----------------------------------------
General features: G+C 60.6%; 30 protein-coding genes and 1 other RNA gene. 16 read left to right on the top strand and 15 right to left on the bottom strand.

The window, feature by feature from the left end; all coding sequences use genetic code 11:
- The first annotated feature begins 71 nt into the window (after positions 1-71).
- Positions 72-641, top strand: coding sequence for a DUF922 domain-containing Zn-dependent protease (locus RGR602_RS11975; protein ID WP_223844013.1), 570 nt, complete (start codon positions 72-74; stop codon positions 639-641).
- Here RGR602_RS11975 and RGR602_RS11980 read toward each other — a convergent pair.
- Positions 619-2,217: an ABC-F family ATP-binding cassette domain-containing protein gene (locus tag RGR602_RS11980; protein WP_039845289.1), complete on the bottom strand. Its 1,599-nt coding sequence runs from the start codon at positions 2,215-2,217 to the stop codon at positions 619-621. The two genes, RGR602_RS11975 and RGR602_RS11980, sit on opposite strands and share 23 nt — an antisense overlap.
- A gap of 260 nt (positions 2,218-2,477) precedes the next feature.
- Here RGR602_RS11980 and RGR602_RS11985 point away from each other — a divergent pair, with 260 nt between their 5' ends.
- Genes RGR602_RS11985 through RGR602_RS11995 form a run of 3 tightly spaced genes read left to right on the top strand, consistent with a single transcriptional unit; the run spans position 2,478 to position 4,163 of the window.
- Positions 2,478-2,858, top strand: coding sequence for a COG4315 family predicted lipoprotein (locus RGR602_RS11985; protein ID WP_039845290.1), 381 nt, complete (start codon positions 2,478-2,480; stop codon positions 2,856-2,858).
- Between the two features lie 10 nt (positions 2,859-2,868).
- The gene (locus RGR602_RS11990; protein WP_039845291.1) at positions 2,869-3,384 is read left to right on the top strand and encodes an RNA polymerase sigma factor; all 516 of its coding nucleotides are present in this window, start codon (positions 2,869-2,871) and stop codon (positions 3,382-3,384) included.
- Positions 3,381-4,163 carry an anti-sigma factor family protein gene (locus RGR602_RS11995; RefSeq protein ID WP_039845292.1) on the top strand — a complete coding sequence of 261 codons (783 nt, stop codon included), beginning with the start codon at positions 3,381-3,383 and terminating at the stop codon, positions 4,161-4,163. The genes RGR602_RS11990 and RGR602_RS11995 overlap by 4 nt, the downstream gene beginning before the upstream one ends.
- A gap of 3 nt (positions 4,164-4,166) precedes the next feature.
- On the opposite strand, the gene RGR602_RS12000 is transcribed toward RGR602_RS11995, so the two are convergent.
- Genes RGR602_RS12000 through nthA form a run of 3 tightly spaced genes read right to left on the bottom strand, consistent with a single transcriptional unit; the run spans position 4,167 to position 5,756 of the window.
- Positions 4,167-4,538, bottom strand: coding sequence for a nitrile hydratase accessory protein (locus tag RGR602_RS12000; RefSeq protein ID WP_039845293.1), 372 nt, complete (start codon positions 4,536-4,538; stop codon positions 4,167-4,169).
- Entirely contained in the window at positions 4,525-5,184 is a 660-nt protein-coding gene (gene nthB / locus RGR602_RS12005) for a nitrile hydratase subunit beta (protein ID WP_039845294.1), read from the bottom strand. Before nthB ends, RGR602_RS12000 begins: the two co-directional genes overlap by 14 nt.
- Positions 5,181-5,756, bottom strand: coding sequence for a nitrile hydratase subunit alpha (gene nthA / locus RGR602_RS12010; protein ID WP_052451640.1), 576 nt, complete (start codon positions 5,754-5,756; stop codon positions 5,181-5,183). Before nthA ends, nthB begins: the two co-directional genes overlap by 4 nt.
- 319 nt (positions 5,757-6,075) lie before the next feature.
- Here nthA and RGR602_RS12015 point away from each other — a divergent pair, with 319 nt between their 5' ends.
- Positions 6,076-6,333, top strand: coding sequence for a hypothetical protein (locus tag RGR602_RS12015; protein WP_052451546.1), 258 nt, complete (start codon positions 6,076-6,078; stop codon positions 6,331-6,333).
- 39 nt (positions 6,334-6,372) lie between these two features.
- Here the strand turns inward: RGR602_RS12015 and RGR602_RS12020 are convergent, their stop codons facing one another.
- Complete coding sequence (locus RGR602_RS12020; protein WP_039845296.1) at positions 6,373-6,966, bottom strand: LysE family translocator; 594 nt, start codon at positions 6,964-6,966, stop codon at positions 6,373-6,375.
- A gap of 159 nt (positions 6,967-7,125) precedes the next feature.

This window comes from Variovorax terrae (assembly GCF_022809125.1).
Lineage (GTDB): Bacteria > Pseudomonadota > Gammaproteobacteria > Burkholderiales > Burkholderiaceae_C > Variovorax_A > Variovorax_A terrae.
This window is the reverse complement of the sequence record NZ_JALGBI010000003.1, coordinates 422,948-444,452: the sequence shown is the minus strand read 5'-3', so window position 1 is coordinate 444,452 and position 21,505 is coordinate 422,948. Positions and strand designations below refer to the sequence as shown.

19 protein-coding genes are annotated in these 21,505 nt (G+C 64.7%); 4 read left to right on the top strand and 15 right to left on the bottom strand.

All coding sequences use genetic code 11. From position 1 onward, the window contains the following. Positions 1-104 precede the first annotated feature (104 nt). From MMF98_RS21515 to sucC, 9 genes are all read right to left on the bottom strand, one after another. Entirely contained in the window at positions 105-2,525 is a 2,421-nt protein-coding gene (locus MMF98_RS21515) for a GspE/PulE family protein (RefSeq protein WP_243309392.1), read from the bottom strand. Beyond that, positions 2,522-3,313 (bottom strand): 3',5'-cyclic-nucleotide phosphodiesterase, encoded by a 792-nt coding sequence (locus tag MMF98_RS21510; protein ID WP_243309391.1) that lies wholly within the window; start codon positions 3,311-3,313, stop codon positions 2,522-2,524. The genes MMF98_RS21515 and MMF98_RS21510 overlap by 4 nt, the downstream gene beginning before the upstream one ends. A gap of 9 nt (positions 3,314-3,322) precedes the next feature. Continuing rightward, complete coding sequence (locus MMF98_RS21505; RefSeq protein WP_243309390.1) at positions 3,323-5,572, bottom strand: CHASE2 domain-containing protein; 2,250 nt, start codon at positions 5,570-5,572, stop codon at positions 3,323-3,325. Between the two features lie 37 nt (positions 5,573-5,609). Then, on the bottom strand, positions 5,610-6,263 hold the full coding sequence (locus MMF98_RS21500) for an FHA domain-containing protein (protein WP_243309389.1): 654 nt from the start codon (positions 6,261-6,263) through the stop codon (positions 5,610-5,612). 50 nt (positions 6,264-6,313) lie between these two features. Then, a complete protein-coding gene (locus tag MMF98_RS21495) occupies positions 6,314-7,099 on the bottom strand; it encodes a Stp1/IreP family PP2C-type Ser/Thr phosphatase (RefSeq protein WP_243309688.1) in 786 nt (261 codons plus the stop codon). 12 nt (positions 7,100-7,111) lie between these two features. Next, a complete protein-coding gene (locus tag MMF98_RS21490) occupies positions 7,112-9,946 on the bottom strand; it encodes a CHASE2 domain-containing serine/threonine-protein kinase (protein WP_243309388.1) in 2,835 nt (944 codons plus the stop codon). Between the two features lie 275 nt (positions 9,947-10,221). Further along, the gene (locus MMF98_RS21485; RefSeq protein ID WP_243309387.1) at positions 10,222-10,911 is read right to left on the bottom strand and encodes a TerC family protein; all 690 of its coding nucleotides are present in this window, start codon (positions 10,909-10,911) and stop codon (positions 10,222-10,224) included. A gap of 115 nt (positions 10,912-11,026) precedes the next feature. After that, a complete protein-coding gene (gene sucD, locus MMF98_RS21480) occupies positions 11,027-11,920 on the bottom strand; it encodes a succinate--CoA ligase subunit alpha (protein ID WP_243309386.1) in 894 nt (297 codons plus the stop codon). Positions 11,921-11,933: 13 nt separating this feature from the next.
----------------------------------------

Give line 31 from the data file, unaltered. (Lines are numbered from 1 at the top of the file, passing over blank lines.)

All coding sequences use genetic code 11. From position 1 onward, the window contains the following. Positions 1-104 precede the first annotated feature (104 nt). From MMF98_RS21515 to sucC, 9 genes are all read right to left on the bottom strand, one after another. Entirely contained in the window at positions 105-2,525 is a 2,421-nt protein-coding gene (locus MMF98_RS21515) for a GspE/PulE family protein (RefSeq protein WP_243309392.1), read from the bottom strand. Beyond that, positions 2,522-3,313 (bottom strand): 3',5'-cyclic-nucleotide phosphodiesterase, encoded by a 792-nt coding sequence (locus tag MMF98_RS21510; protein ID WP_243309391.1) that lies wholly within the window; start codon positions 3,311-3,313, stop codon positions 2,522-2,524. The genes MMF98_RS21515 and MMF98_RS21510 overlap by 4 nt, the downstream gene beginning before the upstream one ends. A gap of 9 nt (positions 3,314-3,322) precedes the next feature. Continuing rightward, complete coding sequence (locus MMF98_RS21505; RefSeq protein WP_243309390.1) at positions 3,323-5,572, bottom strand: CHASE2 domain-containing protein; 2,250 nt, start codon at positions 5,570-5,572, stop codon at positions 3,323-3,325. Between the two features lie 37 nt (positions 5,573-5,609). Then, on the bottom strand, positions 5,610-6,263 hold the full coding sequence (locus MMF98_RS21500) for an FHA domain-containing protein (protein WP_243309389.1): 654 nt from the start codon (positions 6,261-6,263) through the stop codon (positions 5,610-5,612). 50 nt (positions 6,264-6,313) lie between these two features. Then, a complete protein-coding gene (locus tag MMF98_RS21495) occupies positions 6,314-7,099 on the bottom strand; it encodes a Stp1/IreP family PP2C-type Ser/Thr phosphatase (RefSeq protein WP_243309688.1) in 786 nt (261 codons plus the stop codon). 12 nt (positions 7,100-7,111) lie between these two features. Next, a complete protein-coding gene (locus tag MMF98_RS21490) occupies positions 7,112-9,946 on the bottom strand; it encodes a CHASE2 domain-containing serine/threonine-protein kinase (protein WP_243309388.1) in 2,835 nt (944 codons plus the stop codon). Between the two features lie 275 nt (positions 9,947-10,221). Further along, the gene (locus MMF98_RS21485; RefSeq protein ID WP_243309387.1) at positions 10,222-10,911 is read right to left on the bottom strand and encodes a TerC family protein; all 690 of its coding nucleotides are present in this window, start codon (positions 10,909-10,911) and stop codon (positions 10,222-10,224) included. A gap of 115 nt (positions 10,912-11,026) precedes the next feature. After that, a complete protein-coding gene (gene sucD, locus MMF98_RS21480) occupies positions 11,027-11,920 on the bottom strand; it encodes a succinate--CoA ligase subunit alpha (protein ID WP_243309386.1) in 894 nt (297 codons plus the stop codon). Positions 11,921-11,933: 13 nt separating this feature from the next.